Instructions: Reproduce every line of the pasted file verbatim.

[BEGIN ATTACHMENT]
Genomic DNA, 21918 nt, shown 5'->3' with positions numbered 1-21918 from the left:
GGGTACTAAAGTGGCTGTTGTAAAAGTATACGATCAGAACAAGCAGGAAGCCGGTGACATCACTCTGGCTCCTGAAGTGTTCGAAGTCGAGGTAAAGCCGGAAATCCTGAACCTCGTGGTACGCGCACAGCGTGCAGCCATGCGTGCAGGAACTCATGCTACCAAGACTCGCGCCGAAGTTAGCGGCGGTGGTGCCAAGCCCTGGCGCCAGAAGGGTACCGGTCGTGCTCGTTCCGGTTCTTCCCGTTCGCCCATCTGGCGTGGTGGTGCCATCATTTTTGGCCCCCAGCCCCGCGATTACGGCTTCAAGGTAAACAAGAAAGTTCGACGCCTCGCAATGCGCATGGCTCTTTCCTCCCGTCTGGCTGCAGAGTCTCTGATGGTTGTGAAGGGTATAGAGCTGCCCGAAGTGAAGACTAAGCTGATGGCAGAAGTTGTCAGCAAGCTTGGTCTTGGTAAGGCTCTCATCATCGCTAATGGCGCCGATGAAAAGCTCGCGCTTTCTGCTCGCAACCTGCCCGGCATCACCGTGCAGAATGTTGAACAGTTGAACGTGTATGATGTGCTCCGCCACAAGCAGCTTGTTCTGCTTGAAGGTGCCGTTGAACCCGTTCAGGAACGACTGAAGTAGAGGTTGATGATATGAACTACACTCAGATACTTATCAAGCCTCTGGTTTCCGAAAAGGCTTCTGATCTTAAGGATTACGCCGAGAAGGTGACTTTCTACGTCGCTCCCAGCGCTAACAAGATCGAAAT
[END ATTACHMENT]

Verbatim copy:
Genomic DNA, 21918 nt, shown 5'->3' with positions numbered 1-21918 from the left:
GGGTACTAAAGTGGCTGTTGTAAAAGTATACGATCAGAACAAGCAGGAAGCCGGTGACATCACTCTGGCTCCTGAAGTGTTCGAAGTCGAGGTAAAGCCGGAAATCCTGAACCTCGTGGTACGCGCACAGCGTGCAGCCATGCGTGCAGGAACTCATGCTACCAAGACTCGCGCCGAAGTTAGCGGCGGTGGTGCCAAGCCCTGGCGCCAGAAGGGTACCGGTCGTGCTCGTTCCGGTTCTTCCCGTTCGCCCATCTGGCGTGGTGGTGCCATCATTTTTGGCCCCCAGCCCCGCGATTACGGCTTCAAGGTAAACAAGAAAGTTCGACGCCTCGCAATGCGCATGGCTCTTTCCTCCCGTCTGGCTGCAGAGTCTCTGATGGTTGTGAAGGGTATAGAGCTGCCCGAAGTGAAGACTAAGCTGATGGCAGAAGTTGTCAGCAAGCTTGGTCTTGGTAAGGCTCTCATCATCGCTAATGGCGCCGATGAAAAGCTCGCGCTTTCTGCTCGCAACCTGCCCGGCATCACCGTGCAGAATGTTGAACAGTTGAACGTGTATGATGTGCTCCGCCACAAGCAGCTTGTTCTGCTTGAAGGTGCCGTTGAACCCGTTCAGGAACGACTGAAGTAGAGGTTGATGATATGAACTACACTCAGATACTTATCAAGCCTCTGGTTTCCGAAAAGGCTTCTGATCTTAAGGATTACGCCGAGAAGGTGACTTTCTACGTCGCTCCCAGCGCTAACAAGATCGAAAT